Bremerton attorney fights for life

De' Wayne Taylor
— image credit: Courtesy photo

He has disconnected his phone, taken the pictures off his office wall, and filed away his papers into cardboard boxes.

At 43 years of age, De’ Wayne Taylor, a Bremerton attorney for the last four years, is dying.

He has been diagnosed with the fourth and final stage of cirrhosis of the liver, and simply cannot handle office work without running to the bathroom to throw up, or close his eyes from exhaustion.

Although he has an organ donor aligned, he has no money for the $60,000-$100,000 surgery because he has no medical insurance.

“I need help,” he said.

When Taylor started his practice here in 1999, he had a hard enough time trying to stay up on the telephone and electrical bills. He was a picture of good health, and thought he could skirt by for a little bit without the extra price of medical insurance.

“I couldn’t afford it,” he said. “I was barely making ends meet. The rent was always behind. Going to the movies was a luxury.”

In November 2000, Taylor caught a bad case of food poisoning. Or so he thought. When the symptoms of nausea, vomiting and achiness persisted for months, Taylor consulted with doctors, who were dumbfounded.

After four hospitalizations, his doctor broke the news that he had cirrhosis, a disease usually attributed to alcoholism, but not in Taylor’s case.

“My doctor didn’t even know how to tell me,” he said. “By the expression on his face I could tell it was bad. Of course I was devastated.”

In some cases, cirrhosis is an outcome of diabetes, which he was diagnosed with in his last year of law school.

Now, his symptoms have become so bad Taylor is closing down his practice, and praying to God for donations to fund his surgery. It is his only way out.

“The bottom line is I need a surgery,” Taylor said in his office last week.

“Its a bit surreal to wake up in the morning and say ‘you are dying man.’ I know, we are all born to die, but we cannot say at what point or time, But I am in a position where it is sooner than I think.”

Stacks of paper lie strewn about his office on Sixth Ave. The walls are white. The revised code of Washington State law lies on the shelf to his left.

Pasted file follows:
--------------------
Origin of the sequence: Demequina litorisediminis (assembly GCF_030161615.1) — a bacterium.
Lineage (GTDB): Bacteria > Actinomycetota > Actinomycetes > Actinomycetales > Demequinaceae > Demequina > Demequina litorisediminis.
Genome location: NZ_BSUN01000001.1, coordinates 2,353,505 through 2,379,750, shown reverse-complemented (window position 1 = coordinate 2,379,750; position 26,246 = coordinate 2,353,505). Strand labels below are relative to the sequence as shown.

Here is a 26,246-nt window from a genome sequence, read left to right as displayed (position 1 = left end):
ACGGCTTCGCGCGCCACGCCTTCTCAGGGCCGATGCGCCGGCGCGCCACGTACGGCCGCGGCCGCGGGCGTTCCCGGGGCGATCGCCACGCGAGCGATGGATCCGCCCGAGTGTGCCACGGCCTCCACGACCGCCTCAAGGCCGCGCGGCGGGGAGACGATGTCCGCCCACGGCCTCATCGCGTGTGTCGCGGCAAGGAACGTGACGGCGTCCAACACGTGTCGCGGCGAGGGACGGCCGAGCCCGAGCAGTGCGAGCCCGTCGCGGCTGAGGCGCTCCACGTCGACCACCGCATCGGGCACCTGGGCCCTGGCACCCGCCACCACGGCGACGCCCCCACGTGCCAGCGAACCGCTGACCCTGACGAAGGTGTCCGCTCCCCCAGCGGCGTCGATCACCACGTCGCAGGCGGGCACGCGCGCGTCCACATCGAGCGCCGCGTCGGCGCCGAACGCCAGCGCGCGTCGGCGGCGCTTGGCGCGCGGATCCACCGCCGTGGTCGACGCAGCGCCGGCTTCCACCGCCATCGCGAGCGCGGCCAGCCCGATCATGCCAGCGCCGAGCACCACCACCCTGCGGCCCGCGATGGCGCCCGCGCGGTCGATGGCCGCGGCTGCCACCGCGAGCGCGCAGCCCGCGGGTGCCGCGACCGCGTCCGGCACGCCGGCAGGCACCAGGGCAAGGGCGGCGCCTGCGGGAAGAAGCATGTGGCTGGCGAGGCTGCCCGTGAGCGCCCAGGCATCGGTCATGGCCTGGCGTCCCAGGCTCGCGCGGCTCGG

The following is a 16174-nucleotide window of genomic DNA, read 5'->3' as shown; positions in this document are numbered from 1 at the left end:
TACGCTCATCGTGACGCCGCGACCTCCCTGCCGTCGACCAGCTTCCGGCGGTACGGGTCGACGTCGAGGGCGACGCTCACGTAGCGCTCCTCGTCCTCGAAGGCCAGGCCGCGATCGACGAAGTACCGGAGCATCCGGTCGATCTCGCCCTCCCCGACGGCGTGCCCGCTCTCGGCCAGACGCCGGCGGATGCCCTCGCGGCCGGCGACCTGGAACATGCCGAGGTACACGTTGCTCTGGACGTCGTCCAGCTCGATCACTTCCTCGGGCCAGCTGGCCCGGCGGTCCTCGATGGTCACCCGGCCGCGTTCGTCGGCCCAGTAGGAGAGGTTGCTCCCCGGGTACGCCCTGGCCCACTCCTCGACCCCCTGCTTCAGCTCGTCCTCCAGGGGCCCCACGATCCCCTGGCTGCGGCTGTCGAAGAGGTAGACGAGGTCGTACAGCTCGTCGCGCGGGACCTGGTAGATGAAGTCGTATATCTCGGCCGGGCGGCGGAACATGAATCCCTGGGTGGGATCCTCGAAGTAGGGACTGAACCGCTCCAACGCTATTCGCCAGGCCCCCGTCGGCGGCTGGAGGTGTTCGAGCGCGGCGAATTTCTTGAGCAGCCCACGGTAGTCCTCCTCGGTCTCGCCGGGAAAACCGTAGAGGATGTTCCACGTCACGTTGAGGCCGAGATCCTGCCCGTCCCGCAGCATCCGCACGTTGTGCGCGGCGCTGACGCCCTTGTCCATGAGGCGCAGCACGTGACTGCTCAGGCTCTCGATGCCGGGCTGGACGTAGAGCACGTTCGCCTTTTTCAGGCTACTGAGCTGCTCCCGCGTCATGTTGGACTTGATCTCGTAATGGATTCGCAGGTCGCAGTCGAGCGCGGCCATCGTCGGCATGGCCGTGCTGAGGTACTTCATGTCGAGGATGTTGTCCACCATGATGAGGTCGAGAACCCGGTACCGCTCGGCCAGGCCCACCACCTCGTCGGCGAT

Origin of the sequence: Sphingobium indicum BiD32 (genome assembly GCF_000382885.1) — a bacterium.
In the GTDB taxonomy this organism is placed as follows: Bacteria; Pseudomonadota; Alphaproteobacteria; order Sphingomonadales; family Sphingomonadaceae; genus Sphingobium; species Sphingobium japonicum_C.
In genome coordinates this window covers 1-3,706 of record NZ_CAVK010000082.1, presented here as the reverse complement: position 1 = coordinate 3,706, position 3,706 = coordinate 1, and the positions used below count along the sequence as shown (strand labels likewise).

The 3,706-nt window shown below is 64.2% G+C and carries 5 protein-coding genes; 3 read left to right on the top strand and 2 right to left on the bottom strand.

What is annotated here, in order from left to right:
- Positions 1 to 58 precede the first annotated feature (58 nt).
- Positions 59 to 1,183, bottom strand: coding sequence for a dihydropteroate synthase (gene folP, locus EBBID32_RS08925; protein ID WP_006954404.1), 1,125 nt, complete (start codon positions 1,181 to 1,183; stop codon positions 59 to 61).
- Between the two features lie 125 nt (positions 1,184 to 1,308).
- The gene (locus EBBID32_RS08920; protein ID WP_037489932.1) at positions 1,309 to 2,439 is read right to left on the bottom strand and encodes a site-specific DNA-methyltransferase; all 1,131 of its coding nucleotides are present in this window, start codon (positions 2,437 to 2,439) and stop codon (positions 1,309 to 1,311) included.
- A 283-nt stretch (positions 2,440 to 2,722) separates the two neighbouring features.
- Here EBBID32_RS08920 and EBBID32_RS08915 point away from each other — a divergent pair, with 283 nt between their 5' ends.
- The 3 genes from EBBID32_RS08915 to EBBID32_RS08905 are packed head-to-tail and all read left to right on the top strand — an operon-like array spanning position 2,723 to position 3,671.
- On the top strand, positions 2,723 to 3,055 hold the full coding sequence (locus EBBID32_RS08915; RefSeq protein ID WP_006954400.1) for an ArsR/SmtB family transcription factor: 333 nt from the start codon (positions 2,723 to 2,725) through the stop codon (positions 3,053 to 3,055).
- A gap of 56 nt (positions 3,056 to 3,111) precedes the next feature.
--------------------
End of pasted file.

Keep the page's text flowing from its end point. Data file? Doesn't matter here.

Taylor was born in St. Louis Missouri to a truck-driving father with only an eighth grade education.

“My father worked until the day he died,” he said.

Seeing his father work so hard without retirement motivated the young man to pursue a college education.

He received his undergraduate education from Virginia State University, and went to graduate school at The University of Akron.

He received his law degree from Western New England College School of Law.

Taylor moved to Seattle in 1992, where he worked a day job and studied for the BAR exam at night.

He was hired to work for Bullivant, Howser and Bailey in 1999, and one year later opened his own practice in Bremerton.

The liver is the largest functioning organ in a person’s body, and is responsible for removing or neutralizing poisons in the blood, and producing immune agents to control infection. In cirrhosis cases, scar tissue replaces the normal tissue of the liver, which blocks blood flow through the organ, causing problems throughout the body.

When the liver shuts down, a person dies. At late stages of cirrhosis, a transplant is the only option to keep a person alive. Eighty to 90 percent of people survive such surgeries. Cirrhosis kills 25,000 people a year, according to the National Digestive Diseases Information Clearinghouse.

Currently, Taylor’s best friend Tracy Grier has called countless non-profit agencies, organizations and insurance companies, searching for a way to pay for the surgery. She has had no luck. Because Taylor’s condition is pre-existing, no insurance agent in the state of Washington will pay for it.

Grier has established a fund-raiser with Bank of America which will be overseen by Emmanuel Apostolic Church. To donate funds, call Theresa Steves at (360) 478-6000.

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